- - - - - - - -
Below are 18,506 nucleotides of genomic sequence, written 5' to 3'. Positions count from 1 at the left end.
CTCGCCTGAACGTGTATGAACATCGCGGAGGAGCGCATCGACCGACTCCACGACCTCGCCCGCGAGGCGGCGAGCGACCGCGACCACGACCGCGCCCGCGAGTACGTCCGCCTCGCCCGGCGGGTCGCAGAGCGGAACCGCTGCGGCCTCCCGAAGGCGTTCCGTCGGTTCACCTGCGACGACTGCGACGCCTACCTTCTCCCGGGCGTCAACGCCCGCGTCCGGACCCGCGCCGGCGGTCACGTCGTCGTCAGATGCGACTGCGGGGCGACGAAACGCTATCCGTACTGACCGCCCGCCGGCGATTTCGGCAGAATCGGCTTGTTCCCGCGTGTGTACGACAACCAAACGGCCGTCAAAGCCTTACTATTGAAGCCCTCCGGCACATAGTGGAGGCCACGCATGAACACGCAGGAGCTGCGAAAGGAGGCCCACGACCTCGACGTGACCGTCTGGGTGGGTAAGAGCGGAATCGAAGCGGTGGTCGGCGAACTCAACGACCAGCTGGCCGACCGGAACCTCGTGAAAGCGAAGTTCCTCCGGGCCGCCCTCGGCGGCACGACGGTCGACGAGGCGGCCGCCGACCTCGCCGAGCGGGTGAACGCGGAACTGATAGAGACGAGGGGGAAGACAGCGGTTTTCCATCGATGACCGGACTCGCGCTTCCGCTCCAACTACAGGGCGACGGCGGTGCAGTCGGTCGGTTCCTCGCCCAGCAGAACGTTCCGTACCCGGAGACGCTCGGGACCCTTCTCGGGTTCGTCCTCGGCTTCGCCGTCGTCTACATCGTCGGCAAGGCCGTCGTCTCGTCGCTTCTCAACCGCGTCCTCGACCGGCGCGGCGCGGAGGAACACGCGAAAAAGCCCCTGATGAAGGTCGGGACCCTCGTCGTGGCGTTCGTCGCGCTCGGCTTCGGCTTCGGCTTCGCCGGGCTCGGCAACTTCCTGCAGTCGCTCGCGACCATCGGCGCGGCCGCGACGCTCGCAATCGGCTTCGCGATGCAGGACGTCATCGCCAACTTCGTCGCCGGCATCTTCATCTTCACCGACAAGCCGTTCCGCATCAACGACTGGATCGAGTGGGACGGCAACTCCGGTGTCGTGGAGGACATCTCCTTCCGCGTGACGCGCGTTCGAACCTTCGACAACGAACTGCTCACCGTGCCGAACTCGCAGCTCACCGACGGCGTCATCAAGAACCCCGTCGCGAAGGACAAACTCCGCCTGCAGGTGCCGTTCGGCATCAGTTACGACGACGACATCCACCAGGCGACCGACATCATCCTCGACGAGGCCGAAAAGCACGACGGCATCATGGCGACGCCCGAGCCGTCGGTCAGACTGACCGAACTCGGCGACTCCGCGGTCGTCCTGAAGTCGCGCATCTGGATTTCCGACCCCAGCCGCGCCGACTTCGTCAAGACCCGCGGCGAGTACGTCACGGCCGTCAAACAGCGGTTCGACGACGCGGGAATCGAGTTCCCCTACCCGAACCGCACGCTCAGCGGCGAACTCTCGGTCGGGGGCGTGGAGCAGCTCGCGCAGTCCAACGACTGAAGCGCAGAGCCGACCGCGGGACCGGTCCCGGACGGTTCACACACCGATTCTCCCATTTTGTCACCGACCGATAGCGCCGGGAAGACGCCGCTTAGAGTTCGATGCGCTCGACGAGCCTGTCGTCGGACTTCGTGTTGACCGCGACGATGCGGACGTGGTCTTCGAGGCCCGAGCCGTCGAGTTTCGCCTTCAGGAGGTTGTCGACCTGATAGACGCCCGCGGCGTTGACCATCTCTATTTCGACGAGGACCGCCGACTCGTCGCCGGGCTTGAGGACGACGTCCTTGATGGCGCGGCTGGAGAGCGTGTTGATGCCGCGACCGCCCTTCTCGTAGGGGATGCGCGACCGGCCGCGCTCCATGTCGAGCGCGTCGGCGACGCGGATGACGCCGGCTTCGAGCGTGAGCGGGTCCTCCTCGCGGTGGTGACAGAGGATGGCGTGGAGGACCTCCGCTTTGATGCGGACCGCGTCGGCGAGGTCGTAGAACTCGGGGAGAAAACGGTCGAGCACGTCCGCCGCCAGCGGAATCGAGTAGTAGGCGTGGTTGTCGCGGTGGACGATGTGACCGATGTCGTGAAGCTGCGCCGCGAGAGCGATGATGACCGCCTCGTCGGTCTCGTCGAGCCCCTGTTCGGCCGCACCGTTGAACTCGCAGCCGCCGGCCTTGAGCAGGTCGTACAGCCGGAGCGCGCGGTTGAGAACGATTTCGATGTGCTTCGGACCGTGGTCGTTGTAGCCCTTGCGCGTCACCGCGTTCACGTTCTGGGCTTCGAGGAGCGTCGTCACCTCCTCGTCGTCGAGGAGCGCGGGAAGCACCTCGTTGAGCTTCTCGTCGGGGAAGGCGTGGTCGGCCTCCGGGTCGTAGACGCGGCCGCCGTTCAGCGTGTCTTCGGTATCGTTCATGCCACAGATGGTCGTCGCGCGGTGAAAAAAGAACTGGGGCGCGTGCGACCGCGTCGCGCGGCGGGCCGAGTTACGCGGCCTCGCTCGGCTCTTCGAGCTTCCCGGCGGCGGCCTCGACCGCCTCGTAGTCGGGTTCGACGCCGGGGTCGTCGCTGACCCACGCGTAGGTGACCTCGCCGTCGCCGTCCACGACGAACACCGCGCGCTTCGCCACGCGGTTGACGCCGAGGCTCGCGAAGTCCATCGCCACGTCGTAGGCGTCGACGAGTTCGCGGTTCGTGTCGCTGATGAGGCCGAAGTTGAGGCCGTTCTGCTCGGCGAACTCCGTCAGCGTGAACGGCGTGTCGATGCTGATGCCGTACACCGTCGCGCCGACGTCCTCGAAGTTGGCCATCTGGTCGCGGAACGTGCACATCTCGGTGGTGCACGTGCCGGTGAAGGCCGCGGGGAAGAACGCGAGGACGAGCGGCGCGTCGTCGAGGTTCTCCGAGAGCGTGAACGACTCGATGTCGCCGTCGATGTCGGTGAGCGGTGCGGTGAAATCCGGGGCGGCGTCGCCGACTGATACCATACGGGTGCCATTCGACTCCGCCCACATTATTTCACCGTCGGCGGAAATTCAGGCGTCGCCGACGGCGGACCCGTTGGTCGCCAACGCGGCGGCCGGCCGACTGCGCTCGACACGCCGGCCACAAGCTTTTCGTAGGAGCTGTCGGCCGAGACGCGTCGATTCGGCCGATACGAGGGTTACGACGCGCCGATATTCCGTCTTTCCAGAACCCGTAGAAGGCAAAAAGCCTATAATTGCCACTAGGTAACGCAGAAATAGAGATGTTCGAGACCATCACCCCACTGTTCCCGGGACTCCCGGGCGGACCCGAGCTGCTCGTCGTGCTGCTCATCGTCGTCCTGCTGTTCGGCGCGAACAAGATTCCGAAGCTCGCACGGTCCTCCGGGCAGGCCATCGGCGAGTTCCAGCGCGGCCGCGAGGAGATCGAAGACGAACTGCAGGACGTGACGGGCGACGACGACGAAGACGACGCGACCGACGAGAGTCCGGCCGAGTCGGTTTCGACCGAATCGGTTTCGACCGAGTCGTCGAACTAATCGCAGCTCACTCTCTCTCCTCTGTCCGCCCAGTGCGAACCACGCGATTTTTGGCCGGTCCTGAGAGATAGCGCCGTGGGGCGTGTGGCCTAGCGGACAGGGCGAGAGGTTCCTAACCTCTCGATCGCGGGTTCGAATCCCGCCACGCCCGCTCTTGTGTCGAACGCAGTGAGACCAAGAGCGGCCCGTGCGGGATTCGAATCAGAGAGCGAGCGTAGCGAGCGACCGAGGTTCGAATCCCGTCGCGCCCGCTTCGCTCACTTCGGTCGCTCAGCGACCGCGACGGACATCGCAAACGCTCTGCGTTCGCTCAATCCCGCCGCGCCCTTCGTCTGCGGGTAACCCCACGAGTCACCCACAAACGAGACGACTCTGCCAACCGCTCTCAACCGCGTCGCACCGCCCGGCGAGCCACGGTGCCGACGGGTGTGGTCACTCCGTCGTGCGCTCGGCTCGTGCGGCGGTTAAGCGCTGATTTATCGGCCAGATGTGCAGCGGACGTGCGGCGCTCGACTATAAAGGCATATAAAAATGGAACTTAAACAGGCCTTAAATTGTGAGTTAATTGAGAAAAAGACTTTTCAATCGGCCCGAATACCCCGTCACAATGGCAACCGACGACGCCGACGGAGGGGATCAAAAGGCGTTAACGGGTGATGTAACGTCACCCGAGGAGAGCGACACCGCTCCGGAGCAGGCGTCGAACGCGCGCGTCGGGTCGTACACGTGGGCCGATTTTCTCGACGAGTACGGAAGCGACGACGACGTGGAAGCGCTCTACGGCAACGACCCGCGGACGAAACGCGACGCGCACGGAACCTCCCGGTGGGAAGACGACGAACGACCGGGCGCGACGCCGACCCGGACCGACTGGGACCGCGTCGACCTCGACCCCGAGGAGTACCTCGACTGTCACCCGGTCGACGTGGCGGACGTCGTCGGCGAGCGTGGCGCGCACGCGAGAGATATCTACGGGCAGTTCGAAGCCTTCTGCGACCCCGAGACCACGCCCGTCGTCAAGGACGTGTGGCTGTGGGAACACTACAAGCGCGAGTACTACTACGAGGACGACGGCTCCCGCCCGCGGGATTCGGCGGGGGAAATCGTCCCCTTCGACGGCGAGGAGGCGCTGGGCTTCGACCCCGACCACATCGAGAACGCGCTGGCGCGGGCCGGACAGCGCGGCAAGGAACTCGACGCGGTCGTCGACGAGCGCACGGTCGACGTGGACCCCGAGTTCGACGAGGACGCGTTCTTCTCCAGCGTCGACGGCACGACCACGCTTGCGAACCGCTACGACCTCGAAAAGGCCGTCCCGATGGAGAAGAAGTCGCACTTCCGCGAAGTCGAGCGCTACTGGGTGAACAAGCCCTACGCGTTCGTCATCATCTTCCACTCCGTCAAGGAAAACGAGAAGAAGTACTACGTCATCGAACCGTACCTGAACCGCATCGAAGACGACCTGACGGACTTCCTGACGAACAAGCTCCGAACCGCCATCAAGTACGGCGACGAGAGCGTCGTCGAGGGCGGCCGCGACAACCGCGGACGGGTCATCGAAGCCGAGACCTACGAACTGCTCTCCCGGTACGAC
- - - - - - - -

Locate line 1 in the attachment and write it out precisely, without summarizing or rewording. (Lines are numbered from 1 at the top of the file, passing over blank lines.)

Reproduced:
Below are 18,506 nucleotides of genomic sequence, written 5' to 3'. Positions count from 1 at the left end.